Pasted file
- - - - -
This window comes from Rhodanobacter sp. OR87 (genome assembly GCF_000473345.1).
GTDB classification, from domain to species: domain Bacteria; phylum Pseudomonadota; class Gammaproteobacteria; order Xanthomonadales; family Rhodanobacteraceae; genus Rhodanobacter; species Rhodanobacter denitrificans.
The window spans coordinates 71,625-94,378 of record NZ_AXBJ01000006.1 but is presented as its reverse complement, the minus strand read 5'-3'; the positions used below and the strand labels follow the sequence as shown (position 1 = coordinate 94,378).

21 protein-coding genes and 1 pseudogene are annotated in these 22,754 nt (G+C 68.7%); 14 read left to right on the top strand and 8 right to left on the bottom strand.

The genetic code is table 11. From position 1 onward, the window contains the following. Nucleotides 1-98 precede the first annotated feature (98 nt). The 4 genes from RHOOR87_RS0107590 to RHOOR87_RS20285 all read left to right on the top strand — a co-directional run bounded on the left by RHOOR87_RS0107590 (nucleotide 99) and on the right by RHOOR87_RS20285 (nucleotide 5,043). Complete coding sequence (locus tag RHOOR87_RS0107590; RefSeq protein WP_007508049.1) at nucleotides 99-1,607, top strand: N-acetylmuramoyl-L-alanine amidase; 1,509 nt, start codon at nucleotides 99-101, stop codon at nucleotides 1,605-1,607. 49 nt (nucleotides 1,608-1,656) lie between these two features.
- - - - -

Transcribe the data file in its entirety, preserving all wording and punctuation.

This window comes from Rhodanobacter sp. OR87 (genome assembly GCF_000473345.1).
GTDB classification, from domain to species: domain Bacteria; phylum Pseudomonadota; class Gammaproteobacteria; order Xanthomonadales; family Rhodanobacteraceae; genus Rhodanobacter; species Rhodanobacter denitrificans.
The window spans coordinates 71,625-94,378 of record NZ_AXBJ01000006.1 but is presented as its reverse complement, the minus strand read 5'-3'; the positions used below and the strand labels follow the sequence as shown (position 1 = coordinate 94,378).

21 protein-coding genes and 1 pseudogene are annotated in these 22,754 nt (G+C 68.7%); 14 read left to right on the top strand and 8 right to left on the bottom strand.

The genetic code is table 11. From position 1 onward, the window contains the following. Nucleotides 1-98 precede the first annotated feature (98 nt). The 4 genes from RHOOR87_RS0107590 to RHOOR87_RS20285 all read left to right on the top strand — a co-directional run bounded on the left by RHOOR87_RS0107590 (nucleotide 99) and on the right by RHOOR87_RS20285 (nucleotide 5,043). Complete coding sequence (locus tag RHOOR87_RS0107590; RefSeq protein WP_007508049.1) at nucleotides 99-1,607, top strand: N-acetylmuramoyl-L-alanine amidase; 1,509 nt, start codon at nucleotides 99-101, stop codon at nucleotides 1,605-1,607. 49 nt (nucleotides 1,608-1,656) lie between these two features.